How To Control Media Players From Commandline In Linux

Control Media Players From Commandline

Howdy Music lovers! Today I learned that we can control media players from commandline in Unix-like operating systems. You can play, pause, toggle between play and pause, increase/decrease volume, switch to next/previous media files, and stop the media playback. All from Terminal! Cool, yeah? Yes, it is. In this guide, we will be discussing two simple utilities that can be used to control the media players from the Terminal in your Linux box.

1. Playerctl

Playerctl is a simple command line utility for controlling media files from Terminal. It will allow you to play, pause media files, switch to next or previous track, increase or decrease the volume, stop the playback etc. Using Playerctl, we can manage the all media players that implement the MPRIS D-Bus Interface Specification. Some of the popular media players that can be controlled using Playerctl are given below.

  • Audacious,
  • Bmp,
  • Spotify,
  • Mplayer/SMplayer,
  • VLC,
  • Xmms2.

Installation

Playerctl is available in the official repositories of all modern Linux distributions. So, you can install it using the distribution’s default package manager.

On Arch Linux:

sudo pacman -S playerctl

On Debian, Ubuntu and derivatives:

sudo apt-get install playerctl

On Fedora:

sudo dnf install playerctl

On openSUSE:

sudo zypper install playerctl

If it is not available in the official repositories, you can manually compile and install it from using source. The latest source files are available in the releases page.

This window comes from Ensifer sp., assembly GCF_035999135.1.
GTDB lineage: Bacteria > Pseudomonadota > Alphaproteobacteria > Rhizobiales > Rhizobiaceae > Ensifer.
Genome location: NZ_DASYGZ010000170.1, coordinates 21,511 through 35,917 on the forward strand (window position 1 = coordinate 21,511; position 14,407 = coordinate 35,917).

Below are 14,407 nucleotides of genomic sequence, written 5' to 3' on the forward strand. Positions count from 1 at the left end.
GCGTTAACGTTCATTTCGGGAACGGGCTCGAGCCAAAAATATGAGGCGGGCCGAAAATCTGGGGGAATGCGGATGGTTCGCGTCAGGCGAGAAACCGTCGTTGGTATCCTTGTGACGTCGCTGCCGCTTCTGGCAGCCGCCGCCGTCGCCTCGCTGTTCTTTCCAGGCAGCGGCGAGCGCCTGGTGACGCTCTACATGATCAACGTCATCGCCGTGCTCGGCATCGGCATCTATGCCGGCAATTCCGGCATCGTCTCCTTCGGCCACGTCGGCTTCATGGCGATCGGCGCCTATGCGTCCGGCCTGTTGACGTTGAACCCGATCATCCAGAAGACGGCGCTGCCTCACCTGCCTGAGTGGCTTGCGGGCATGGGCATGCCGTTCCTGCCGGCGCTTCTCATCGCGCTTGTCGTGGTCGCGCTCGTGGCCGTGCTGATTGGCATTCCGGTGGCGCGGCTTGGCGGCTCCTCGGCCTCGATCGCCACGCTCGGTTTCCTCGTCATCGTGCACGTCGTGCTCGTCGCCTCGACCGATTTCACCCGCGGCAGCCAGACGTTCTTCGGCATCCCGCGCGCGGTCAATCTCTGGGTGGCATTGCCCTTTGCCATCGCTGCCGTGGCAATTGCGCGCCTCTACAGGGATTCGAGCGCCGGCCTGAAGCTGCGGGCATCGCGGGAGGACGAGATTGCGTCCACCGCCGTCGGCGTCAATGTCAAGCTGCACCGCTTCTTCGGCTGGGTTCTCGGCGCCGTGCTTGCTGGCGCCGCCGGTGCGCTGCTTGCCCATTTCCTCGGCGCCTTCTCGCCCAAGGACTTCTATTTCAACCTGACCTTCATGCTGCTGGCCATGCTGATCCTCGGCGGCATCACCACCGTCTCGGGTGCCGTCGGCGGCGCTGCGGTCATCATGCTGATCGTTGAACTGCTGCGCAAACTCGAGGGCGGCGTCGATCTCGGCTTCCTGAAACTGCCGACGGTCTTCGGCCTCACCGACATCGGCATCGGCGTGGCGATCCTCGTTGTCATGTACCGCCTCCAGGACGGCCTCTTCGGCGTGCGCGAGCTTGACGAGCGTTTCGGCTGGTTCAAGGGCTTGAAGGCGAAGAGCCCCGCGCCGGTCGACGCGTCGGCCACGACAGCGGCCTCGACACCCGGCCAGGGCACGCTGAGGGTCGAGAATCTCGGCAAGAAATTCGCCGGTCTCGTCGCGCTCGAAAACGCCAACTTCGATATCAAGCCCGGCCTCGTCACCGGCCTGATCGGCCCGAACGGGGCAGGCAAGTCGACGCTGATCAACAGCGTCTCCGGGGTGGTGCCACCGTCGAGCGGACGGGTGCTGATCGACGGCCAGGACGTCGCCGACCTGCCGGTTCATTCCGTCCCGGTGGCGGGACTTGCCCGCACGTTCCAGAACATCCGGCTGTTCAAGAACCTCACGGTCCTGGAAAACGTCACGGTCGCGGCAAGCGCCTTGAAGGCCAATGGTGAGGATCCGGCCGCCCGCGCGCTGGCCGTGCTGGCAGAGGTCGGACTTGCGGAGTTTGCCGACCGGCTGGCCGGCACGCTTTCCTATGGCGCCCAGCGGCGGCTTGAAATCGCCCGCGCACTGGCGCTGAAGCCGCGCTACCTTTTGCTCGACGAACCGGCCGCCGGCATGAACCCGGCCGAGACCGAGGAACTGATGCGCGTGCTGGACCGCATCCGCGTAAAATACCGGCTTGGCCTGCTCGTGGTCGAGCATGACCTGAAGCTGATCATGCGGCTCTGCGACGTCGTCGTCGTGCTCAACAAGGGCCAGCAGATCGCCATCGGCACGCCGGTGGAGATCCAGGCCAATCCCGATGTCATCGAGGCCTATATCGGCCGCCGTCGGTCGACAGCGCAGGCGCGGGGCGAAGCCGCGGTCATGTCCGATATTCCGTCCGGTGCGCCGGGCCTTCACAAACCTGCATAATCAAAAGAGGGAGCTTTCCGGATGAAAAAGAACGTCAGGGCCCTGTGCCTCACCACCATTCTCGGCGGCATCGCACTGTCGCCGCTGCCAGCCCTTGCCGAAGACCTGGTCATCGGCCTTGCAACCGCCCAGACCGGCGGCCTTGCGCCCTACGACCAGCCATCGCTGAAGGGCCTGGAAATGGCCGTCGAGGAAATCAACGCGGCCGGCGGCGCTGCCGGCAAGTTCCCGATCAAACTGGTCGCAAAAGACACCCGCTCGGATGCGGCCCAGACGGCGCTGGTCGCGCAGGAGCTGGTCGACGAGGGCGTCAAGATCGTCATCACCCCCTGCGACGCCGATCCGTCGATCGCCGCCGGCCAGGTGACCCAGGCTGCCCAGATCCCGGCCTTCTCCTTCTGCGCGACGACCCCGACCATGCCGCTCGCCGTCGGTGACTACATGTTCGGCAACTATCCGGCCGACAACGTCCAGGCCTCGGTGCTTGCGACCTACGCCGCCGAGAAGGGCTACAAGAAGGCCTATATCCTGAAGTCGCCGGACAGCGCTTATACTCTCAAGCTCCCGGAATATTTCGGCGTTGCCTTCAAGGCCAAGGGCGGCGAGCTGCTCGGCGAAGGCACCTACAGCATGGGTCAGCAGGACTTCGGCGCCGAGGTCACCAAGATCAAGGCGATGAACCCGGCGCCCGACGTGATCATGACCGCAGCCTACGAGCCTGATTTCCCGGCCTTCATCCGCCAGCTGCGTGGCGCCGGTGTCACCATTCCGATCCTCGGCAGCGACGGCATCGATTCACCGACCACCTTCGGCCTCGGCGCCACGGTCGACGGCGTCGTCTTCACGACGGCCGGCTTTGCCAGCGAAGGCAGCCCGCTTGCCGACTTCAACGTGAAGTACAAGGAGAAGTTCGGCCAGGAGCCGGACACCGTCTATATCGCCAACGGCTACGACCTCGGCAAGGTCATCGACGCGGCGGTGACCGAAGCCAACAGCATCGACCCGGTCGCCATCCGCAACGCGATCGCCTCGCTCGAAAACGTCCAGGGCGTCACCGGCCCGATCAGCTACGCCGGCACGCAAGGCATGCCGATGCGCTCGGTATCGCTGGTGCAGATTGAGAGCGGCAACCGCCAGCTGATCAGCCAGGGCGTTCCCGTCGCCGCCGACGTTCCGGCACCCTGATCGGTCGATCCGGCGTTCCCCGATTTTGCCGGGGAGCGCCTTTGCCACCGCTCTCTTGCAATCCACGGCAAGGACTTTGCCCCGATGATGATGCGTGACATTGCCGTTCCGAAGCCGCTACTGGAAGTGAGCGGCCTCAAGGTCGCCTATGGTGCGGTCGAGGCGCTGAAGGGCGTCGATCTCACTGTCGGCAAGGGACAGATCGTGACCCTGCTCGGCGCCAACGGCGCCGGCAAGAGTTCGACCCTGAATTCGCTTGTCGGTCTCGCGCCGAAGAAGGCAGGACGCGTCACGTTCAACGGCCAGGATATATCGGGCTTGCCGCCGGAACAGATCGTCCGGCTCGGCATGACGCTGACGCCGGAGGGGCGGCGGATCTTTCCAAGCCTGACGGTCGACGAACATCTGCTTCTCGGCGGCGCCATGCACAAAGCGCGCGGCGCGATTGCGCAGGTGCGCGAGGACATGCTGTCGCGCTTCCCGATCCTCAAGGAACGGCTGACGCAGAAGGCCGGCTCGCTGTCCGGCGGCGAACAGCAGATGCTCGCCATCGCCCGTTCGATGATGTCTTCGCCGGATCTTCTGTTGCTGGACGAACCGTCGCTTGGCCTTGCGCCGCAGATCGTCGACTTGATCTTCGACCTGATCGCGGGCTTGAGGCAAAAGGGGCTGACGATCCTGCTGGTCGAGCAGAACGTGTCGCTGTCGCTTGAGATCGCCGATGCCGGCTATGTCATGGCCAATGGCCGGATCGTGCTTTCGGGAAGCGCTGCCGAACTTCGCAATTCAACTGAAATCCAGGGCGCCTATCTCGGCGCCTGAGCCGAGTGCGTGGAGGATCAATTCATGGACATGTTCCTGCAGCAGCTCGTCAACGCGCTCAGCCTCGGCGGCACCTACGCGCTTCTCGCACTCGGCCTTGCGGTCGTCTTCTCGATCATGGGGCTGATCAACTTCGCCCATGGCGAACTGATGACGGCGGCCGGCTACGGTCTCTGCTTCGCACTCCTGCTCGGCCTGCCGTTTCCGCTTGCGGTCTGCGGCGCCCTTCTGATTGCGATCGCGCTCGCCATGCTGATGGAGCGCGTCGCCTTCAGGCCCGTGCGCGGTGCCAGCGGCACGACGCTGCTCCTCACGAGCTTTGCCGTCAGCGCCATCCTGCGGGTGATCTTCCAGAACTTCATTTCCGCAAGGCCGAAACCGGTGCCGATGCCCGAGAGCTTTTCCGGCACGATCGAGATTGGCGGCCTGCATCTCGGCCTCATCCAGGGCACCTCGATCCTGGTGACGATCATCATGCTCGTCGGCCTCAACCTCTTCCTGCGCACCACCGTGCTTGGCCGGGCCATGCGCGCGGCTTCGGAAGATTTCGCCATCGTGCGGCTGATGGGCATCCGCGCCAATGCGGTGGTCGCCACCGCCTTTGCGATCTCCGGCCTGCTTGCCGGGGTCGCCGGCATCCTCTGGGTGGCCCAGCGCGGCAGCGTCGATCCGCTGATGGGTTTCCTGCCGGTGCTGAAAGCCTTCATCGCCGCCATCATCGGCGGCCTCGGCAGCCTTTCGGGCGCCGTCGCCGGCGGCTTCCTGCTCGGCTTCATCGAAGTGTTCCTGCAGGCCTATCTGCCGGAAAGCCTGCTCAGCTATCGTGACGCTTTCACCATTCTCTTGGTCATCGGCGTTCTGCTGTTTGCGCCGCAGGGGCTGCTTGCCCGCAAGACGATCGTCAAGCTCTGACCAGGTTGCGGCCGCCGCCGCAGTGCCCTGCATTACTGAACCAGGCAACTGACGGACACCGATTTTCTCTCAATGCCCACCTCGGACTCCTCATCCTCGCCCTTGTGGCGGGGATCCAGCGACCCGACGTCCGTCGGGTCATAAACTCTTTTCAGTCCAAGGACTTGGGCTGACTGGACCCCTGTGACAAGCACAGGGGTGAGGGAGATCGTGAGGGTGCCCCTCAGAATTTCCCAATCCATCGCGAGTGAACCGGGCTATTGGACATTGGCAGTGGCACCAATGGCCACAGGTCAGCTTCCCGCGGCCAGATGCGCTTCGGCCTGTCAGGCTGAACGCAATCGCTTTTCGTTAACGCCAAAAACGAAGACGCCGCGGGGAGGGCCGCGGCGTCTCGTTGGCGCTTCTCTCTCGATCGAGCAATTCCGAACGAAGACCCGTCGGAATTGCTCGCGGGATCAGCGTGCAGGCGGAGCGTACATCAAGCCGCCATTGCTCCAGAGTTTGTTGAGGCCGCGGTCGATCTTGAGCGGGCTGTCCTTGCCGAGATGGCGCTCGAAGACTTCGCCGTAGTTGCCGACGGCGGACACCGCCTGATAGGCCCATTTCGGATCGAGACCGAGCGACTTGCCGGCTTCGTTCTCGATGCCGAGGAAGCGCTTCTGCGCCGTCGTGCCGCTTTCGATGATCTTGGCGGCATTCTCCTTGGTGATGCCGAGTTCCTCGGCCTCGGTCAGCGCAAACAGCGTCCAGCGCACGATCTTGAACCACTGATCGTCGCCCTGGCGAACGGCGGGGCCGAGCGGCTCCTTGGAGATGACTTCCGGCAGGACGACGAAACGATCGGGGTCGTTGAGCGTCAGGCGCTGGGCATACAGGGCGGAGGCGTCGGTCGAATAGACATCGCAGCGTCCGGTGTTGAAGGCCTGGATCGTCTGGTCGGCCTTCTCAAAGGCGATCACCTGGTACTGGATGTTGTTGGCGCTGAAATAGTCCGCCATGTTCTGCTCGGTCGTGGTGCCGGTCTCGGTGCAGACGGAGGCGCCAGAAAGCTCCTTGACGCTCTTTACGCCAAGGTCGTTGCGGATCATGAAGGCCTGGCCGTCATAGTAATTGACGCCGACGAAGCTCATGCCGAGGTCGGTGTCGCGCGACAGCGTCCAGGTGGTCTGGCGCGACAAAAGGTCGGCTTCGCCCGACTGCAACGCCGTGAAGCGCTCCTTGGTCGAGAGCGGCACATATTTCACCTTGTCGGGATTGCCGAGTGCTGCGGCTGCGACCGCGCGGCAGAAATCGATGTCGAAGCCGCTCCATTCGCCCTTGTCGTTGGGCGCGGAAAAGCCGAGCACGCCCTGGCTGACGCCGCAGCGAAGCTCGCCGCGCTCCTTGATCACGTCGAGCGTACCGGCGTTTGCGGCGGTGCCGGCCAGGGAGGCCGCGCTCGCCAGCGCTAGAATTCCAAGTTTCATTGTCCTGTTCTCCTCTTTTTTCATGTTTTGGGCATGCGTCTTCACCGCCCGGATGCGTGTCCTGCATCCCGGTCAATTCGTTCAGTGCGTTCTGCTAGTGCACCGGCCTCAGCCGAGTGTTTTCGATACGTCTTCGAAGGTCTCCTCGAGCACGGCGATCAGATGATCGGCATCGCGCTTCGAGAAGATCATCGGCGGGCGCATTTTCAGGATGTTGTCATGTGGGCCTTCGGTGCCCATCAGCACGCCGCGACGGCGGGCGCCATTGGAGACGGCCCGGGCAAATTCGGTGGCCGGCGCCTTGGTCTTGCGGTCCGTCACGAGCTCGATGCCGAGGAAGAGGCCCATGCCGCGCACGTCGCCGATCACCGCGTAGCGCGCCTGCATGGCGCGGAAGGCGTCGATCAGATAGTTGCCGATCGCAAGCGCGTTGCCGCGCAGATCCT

Usage

First, list all available players using command:

playerctl -l

Or,

playerctl --list-all

Sample output would be:

vlc
smplayer

You can view the status of a player by mentioning its name with playerctl command:

$ playerctl status vlc
Stopped
$ playerctl status smplayer
Playing

As you can see, currently there are two players available (currently opened and running players) in my system. Vlc is stopped and smplayer is playing now.

To play the track , run:

playerctl play -p smplayer

Or,

playerctl play --player smplayer

If there were only one player is running, you don’t have to use “-p” or “–player” switch. Playerctl will automatically play the track playing in the currently opened player.

To pause the currently playing track (assuming you have only one running player), run:

playerctl pause smplayer

To go to the next track, run:

playerctl next smplayer

To go the previous track, run:

playerctl previous smplayer

To toggle between play or pause, run:

playerctl play-pause smplayer

This option will resume the track if it is currently paused or play the track if it is currently being played now.

To stop the playback, run:

playerctl stop smplayer

To view the help section, run:

$ playerctl --help
Usage:
 playerctl [OPTION…] COMMAND - Controller for MPRIS players

For true players only: spotify, vlc, audacious, bmp, xmms2, and others.

Help Options:
 -h, --help Show help options